We tested the dualband (CDMA 800/1900) Samsung Knack SCH-U310 in San Francisco using Verizon Wireless service. Call quality was very good by all accounts. The signal was clear and free of static, the volume was loud and voices sounded sharp and natural. Indeed, we had no complaints, and callers had only positive things to say. They could hear and understand us nearly all of the time and a few couldn't even tell we were using a cell phone. It was only when we were talking in a store with a loud PA system that callers had trouble with the connection. Automated-calling systems had trouble understanding us under the same conditions. The Knack is compatible with M4/T4 hearing aids.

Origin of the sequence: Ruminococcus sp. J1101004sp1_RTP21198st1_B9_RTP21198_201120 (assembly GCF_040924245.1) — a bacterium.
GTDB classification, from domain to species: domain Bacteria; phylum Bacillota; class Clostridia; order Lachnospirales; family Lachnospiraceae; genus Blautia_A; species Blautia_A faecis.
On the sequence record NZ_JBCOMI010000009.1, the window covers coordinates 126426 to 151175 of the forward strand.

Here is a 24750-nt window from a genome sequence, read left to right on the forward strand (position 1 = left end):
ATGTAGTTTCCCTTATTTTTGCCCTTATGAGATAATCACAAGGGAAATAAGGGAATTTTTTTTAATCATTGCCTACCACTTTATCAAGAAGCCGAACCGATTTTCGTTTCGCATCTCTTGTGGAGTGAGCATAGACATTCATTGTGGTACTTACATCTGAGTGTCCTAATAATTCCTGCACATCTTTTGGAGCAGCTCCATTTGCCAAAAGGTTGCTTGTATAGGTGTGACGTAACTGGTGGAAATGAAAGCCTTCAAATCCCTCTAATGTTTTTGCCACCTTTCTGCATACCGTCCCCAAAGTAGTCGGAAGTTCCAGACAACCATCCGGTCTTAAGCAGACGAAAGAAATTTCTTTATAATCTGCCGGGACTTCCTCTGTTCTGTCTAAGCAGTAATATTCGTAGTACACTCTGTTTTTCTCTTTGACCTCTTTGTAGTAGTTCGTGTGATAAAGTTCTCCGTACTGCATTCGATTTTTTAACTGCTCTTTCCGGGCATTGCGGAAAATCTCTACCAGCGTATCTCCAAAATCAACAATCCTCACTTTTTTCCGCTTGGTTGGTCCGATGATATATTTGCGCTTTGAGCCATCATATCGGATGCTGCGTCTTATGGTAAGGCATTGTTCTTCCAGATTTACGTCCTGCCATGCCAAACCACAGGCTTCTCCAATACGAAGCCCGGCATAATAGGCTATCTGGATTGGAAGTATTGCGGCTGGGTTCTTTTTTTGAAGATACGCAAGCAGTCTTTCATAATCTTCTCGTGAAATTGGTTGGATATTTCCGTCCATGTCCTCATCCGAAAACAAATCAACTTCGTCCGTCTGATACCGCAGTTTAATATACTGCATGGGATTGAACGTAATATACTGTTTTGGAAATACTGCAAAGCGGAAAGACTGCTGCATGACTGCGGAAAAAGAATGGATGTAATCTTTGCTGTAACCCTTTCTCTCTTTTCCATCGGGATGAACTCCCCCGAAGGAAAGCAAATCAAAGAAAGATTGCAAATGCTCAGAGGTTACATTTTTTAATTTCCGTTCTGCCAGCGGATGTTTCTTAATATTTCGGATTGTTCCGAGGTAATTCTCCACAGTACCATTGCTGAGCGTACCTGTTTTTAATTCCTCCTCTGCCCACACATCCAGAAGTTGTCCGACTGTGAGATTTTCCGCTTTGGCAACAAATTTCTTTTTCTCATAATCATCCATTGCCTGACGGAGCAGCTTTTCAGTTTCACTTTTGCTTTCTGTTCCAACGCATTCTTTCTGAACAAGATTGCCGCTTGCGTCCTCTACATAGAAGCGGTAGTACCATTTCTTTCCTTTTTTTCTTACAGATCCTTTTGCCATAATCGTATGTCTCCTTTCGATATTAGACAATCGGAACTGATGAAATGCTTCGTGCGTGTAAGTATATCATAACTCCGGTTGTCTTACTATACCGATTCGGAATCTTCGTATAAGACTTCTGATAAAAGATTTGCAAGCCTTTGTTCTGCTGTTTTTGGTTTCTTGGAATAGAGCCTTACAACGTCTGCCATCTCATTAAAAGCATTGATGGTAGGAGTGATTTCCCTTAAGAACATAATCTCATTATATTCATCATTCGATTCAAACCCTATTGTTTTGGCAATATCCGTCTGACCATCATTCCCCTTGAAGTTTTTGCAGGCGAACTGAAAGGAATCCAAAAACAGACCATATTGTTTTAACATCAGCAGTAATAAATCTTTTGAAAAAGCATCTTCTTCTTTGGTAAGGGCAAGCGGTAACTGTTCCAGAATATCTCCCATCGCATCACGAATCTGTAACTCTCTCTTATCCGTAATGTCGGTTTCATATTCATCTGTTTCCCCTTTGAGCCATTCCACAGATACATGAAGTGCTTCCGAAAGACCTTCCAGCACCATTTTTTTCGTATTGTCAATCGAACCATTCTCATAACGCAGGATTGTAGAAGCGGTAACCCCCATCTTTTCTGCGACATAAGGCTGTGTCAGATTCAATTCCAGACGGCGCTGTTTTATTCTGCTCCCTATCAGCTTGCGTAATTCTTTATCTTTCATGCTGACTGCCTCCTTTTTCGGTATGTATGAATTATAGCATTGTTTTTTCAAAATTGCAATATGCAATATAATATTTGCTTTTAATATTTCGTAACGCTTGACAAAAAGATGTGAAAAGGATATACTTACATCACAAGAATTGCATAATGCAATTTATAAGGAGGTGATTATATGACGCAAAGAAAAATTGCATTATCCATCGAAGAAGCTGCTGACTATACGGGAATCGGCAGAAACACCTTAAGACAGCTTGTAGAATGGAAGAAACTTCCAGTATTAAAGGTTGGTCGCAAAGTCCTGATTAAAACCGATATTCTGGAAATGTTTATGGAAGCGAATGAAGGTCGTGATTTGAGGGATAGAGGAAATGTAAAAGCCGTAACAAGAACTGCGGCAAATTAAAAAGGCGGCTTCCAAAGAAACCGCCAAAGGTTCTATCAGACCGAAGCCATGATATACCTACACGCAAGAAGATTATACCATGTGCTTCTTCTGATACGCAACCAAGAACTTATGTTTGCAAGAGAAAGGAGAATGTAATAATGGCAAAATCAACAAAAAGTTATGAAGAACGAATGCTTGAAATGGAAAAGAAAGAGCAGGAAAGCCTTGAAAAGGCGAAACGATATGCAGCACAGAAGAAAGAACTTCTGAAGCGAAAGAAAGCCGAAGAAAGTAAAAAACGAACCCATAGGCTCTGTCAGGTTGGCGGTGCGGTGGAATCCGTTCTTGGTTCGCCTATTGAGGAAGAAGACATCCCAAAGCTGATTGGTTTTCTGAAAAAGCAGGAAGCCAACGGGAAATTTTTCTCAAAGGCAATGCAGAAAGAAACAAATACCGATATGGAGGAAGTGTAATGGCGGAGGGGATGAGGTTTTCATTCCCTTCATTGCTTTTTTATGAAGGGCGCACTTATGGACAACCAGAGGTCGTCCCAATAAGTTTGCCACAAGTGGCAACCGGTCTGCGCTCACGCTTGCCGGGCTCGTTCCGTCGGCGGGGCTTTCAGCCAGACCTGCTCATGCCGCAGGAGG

Speakerphone calls were almost as satisfactory. The volume on our end was very loud, even though the speaker faces the rear of the phone. Voices sounded a bit tinny, but that's not unusual. On their end, callers reported few problems, as long as we were using the speakerphone in a quiet room.
The Knack has a rated battery life of 4.5 hours talk time and 14 days standby time. It has a tested talk time of 4 hours and 37 minutes. According to FCC radiation tests, the SCH-U310 has a digital SAR of 1.14 watts per kilogram.